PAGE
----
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Shrub recommendations?

Posted by zana1428 7 (My Page) on
Tue, Aug 3, 10 at 11:25

We just removed an in-ground pool, and now we have a blank slate for my wild planting ideas. We have an existing line of holly shrubs (they're probably 30 years old) that I want to use as a backdrop for a new shrub-and-perennial bed. The area will get full sun until about 4-5pm, when the hollies will start shading the area. So, any suggestions for beautiful, sweet-smelling shrubs (and perennials too) that would thrive in northeast Alabama?

Follow-Up Postings:

RE: Shrub recommendations?

I have no experience with any of these, but I've been doing some research on the very same thing--here are a couple of ideas I've had:
Blanche Double de Coubert - Rosa rugosa
Mockorange - Philadelphus spp.
Any number of Viburnums - V. X burkwoodii
Not a shrub, but might work: Any number of Ginger Lilies - Hedychium spp.

RE: Shrub recommendations?

Evergreen? Edible? How tall, or do you want a mix? Any other desired characteristics?

Do you know the pH of your soil?

RE: Shrub recommendations?

Clethra alnifolia - is blooming now, likes full sun, is fragrant and a butterfly magnet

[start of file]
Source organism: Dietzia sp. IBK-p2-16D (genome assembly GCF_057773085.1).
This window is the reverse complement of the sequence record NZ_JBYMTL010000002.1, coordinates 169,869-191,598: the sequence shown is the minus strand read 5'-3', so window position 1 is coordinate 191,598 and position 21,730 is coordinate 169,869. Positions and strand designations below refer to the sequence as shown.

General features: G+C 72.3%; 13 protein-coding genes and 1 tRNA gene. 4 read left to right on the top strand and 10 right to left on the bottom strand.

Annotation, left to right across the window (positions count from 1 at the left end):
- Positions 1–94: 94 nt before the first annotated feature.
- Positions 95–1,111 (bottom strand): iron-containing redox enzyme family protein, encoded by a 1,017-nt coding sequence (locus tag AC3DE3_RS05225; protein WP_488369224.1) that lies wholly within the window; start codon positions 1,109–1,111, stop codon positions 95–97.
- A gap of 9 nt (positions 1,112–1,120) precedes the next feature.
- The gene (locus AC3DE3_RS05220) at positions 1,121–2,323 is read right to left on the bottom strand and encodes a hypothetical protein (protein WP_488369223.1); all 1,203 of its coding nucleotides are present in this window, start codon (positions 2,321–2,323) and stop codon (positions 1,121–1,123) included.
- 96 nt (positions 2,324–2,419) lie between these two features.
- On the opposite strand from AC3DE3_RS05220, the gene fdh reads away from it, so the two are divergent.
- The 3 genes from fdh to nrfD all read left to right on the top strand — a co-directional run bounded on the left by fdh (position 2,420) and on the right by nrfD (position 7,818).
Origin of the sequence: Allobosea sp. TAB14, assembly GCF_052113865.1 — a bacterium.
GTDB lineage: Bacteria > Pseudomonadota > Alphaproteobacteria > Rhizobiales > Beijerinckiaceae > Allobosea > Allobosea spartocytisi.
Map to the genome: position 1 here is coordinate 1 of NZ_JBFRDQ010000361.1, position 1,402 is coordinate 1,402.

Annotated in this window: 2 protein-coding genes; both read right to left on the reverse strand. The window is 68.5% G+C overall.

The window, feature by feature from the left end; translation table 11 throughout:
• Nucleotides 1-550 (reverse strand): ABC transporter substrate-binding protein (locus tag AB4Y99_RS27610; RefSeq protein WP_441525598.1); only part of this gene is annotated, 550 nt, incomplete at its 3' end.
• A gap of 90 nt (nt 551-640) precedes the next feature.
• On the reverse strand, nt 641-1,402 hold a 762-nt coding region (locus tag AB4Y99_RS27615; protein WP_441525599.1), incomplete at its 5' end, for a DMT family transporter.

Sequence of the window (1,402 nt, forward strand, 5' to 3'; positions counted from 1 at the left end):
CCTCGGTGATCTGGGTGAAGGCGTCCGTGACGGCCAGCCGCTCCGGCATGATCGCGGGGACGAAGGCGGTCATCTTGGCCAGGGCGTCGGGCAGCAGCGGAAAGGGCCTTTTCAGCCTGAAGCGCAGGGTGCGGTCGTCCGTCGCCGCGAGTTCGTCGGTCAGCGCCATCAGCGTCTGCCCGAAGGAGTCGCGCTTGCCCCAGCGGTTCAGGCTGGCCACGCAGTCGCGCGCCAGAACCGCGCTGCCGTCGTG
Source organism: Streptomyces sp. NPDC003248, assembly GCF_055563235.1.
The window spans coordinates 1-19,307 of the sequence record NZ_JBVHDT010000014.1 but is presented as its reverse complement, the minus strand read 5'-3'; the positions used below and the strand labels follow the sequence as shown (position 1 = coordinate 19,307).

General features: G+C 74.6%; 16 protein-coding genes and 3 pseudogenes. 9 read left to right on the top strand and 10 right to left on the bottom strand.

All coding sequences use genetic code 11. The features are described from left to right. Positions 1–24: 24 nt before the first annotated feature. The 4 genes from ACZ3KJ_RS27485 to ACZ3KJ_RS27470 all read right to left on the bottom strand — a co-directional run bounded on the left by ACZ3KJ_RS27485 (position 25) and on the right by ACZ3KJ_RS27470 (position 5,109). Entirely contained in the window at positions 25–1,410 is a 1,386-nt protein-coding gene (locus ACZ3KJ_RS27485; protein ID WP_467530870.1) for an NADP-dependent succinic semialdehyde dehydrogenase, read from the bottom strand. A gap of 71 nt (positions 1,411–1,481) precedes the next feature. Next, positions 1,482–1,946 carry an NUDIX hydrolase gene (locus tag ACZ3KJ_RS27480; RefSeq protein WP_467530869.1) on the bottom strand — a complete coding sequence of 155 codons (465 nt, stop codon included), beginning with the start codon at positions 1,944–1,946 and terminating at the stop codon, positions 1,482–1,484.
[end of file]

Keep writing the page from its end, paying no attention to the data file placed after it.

Hydrangea paniculata grandiflora - is blooming now and is bombproof
Any of the hardy hybiscus

RE: Shrub recommendations?

The soil is a bit acidic - the hollies love it, of course. I'm all for a mix of heights and colors. I'd like some that are sweet smelling at different times of the year...

Is Clethra called Summersweet? I was thinking about that one!

RE: Shrub recommendations?

A trellis with jasmine could add another fragrant touch.

There are also larger herbs like sage, lavender and rosemary which are evergreen (some of them). The rosemary isn't showy, but it will bloom in the winter.

RE: Shrub recommendations?

Gardenia, Chas Grimaldi brug, oakleaf hydrangia, clerodenron bungeii (but in a pot in the ground), philadelphus virginalis,

RE: Shrub recommendations?

a different kind of fragrance of foliage would be southern wax myrtle, myrica (now morella, i think) cerifera. it grows fast, is semi-evergreen and responds well to pruning. birds are fond of the berries produced by female plants. they are very easy to propagate from cuttings. i like them for natural areas but have seen some pruned into tree form with large, exposed trunks that are very attractive.
other hardy fragrant shrubs suited for sunny sites are witchhazel (hamamelis sp.), sweetshrub (calycanthus florida), glossy abelia (butterflies love it, blooms for along period) and winter honeysuckle (lonicera fragrantissima). quite a few of our native azaleas are very fragrant. some that may be marginally hardy in zone 7 would be banana shrub (magnolia figo) and sweet olive (osmanthus fragrans).

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